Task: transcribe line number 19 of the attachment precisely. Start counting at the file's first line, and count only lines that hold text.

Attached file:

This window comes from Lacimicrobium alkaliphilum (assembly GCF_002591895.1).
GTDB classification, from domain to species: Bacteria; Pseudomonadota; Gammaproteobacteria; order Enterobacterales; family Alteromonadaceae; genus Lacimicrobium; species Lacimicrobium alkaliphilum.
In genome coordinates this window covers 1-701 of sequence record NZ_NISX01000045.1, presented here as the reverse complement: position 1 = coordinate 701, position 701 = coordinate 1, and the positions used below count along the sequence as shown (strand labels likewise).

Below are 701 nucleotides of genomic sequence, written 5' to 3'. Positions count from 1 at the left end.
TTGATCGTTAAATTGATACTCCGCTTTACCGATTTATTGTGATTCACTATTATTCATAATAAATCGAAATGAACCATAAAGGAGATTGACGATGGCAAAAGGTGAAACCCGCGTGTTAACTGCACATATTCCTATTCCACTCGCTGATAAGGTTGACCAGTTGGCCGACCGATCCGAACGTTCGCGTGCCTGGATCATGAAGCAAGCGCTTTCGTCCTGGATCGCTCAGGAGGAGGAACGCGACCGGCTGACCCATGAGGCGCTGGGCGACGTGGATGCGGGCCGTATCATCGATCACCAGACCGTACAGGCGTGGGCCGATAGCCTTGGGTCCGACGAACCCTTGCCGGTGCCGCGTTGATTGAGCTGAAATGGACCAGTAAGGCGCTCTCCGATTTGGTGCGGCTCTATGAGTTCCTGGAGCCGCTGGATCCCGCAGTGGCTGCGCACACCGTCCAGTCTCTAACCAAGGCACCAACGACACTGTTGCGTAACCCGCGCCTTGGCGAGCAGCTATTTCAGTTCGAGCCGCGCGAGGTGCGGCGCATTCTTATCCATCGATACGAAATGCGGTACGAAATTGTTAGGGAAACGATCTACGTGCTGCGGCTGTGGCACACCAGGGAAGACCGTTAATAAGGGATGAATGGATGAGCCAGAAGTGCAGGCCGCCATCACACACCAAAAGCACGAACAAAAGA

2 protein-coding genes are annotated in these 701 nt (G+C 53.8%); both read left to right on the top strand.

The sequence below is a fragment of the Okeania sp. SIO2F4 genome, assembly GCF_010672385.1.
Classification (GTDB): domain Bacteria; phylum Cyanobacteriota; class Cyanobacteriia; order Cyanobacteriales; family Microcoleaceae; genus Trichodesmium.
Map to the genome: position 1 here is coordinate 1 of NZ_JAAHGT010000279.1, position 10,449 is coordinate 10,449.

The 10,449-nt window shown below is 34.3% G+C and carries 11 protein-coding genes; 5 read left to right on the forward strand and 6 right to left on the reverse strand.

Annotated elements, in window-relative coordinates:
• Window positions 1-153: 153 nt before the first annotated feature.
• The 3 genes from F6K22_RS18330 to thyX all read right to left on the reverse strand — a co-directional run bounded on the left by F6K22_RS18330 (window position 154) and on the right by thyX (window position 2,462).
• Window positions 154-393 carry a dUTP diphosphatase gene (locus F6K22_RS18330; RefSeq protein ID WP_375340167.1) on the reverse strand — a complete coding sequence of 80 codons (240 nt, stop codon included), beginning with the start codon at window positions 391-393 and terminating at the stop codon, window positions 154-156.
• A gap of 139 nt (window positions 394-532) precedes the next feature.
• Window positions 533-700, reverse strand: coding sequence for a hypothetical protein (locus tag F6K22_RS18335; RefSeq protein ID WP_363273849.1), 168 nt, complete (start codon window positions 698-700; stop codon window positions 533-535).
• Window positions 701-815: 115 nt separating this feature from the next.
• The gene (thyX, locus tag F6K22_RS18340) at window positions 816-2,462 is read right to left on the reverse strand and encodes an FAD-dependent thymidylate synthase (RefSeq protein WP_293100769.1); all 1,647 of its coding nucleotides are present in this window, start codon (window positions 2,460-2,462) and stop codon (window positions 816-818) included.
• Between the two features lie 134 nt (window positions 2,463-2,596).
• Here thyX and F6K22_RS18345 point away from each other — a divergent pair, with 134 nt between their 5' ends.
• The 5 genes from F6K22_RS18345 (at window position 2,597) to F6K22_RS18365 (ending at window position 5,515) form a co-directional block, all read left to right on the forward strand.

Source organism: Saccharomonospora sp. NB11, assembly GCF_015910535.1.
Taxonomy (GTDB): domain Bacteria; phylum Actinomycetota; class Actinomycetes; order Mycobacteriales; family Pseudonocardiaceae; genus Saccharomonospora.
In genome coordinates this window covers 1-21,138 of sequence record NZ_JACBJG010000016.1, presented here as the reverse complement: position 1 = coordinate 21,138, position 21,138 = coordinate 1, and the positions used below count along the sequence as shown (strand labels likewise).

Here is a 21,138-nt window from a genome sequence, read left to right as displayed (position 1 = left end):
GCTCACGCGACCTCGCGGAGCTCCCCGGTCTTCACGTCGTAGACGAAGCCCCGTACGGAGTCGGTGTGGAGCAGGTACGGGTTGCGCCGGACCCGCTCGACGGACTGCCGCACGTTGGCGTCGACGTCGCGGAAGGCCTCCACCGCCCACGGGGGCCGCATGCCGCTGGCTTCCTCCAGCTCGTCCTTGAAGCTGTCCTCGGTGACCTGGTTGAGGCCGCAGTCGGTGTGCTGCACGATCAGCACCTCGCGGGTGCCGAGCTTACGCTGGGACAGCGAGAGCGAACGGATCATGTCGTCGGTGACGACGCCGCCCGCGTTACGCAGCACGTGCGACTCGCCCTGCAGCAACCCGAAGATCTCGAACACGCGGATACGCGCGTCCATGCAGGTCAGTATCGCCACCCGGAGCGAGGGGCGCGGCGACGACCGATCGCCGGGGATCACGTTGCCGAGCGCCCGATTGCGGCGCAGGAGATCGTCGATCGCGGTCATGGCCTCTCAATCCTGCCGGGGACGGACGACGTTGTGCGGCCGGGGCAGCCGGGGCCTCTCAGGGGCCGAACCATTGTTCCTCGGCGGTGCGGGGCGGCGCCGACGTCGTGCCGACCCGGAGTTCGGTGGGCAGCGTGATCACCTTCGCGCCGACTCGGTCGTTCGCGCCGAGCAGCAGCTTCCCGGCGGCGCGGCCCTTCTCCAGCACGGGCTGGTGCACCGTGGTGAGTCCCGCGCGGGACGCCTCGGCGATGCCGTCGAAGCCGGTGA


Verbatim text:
• Between the two features lie 134 nt (window positions 2,463-2,596).